Admissions officers use the medical school interview to identify candidates with maturity, empathy, and superior interpersonal skills. They already know your credentials. Now they want to know what kind of person you are and how you relate to others.
Interview policies vary. Most committees are comprised of faculty members and representatives from admissions and student affairs. Some progressive schools ask upper-level med students to take part. Formats differ as well. Some medical schools have separate, one-on-one interviews; others interview by panel. At some schools you’ll interview alone, at others you interview along with a group of other candidates. No matter what type of interview you encounter, these essential tips that will help you prep for the best med school interview possible.
Here's a list of 50 classic medical school questions that you could be asked. Practice crafting substantial responses to questions related to these areas along with concrete (and memorable!) examples.
Some schools use the interview to see how well you function under stress. They deliberately put you in an uncomfortable position to observe how you act and speak under pressure. Typical tactics include asking questions about sensitive or controversial topics, delving into personal matters, rattling off a series of game show-like trivia questions or showing disapproval at almost everything you say.
If you find yourself in this position, try to relax. Interviewers don't expect you to have a ready answer for every question, but they do expect you to be able to think on your feet and give a considered response. If a question catches you off guard, don't be afraid to take a moment and formulate an answer before you open your mouth. If a question seems ambiguous, ask for clarification. By taking the time to make sure that your response is well-conceived and well-spoken, you will come across as thoughtful and articulate—two characteristics essential in a good doctor.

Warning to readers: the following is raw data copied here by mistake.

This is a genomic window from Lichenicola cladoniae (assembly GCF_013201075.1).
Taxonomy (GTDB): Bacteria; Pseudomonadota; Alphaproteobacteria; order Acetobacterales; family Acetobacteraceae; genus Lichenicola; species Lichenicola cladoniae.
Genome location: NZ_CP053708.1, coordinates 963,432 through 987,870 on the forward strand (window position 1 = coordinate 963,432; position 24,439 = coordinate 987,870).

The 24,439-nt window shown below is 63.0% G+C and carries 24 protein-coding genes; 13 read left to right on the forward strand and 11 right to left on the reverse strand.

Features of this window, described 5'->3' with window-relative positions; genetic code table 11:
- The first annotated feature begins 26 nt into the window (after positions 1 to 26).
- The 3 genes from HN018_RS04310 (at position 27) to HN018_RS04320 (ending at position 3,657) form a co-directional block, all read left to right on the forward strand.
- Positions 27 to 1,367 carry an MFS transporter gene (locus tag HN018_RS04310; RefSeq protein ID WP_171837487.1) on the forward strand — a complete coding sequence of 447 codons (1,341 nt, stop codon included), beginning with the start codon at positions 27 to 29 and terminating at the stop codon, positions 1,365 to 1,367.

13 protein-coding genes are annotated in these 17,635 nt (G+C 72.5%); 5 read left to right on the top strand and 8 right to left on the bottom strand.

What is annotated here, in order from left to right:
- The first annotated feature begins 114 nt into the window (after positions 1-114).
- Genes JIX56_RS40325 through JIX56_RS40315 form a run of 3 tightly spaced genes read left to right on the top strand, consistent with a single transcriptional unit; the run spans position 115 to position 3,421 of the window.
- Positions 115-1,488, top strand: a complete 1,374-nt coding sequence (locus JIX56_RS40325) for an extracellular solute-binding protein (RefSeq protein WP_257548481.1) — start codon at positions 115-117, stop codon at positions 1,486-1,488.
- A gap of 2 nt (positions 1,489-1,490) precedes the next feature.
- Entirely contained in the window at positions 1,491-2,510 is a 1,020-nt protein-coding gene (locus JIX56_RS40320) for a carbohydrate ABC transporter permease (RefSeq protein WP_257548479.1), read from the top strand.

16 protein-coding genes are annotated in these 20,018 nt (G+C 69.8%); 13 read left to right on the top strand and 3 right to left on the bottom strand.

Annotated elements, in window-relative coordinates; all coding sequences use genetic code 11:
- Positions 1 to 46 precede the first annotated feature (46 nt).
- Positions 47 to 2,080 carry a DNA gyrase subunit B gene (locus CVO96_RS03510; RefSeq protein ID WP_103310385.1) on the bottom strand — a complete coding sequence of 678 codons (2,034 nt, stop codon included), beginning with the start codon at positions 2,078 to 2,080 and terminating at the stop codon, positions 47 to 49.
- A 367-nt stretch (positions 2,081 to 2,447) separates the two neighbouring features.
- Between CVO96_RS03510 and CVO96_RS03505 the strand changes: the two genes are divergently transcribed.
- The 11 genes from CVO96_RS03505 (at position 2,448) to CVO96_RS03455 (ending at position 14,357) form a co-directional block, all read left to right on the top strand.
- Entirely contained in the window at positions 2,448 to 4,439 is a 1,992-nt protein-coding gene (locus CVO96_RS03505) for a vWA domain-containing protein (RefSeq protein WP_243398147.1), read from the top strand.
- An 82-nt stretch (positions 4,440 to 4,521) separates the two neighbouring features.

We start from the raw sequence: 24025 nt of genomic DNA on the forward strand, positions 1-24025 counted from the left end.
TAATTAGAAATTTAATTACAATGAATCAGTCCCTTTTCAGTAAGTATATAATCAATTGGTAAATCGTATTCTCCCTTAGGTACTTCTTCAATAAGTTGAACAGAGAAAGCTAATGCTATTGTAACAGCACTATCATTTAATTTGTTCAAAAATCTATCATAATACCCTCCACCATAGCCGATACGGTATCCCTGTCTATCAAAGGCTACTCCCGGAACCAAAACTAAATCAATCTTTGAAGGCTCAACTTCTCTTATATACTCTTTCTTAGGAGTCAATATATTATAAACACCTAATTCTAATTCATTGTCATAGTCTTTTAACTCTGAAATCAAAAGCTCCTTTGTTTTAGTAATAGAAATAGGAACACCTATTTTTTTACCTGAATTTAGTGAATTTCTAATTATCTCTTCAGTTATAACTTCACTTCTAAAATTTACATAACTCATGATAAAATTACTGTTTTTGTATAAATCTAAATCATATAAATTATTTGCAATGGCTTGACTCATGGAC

The best interview is a dialogue with considerable give and take. Approach the interview as a conversation and not a Q&A. You should already know a lot about the school, so don't ask a question that you could easily find the answer to on their website or in their brochures. Instead, take the opportunity to learn more about faculty, research opportunities, access to internships, or anything that else that is important to you when considering a medical school program.
The tone of an interview is usually set in the first few seconds. Don't forget that you're there because you are being strongly considered. Be on time and look the part. Dress conservatively. Carry your documents in a portfolio. Make eye contact and use a firm handshake. Smile and be positive. In a group setting, where the committee talks with more than one candidate at a time, you will be observed not only when you answer a question, but also when your fellow applicants are speaking. Keep alert, and show interest. After all, you never know what you may learn that you can use in your next interview.
Don't forget to send a thank-you letter after each interview. You can write several individual letters or one that addresses the entire committee. It's a good idea to take a few brief notes right after you leave, such as the interviewers’ names and some of the topics covered in your conversation.
If the school is still not sure whether they want to admit you, they'll place you on a "hold" list. This means that they want to see what the rest of the applicant pool looks like before accepting you. If you're on the hold list, you can send in supplementary material to bolster your application. If you have recent academic or extracurricular achievements that didn't appear on your application, write a short (less than one page) description and send it to the school.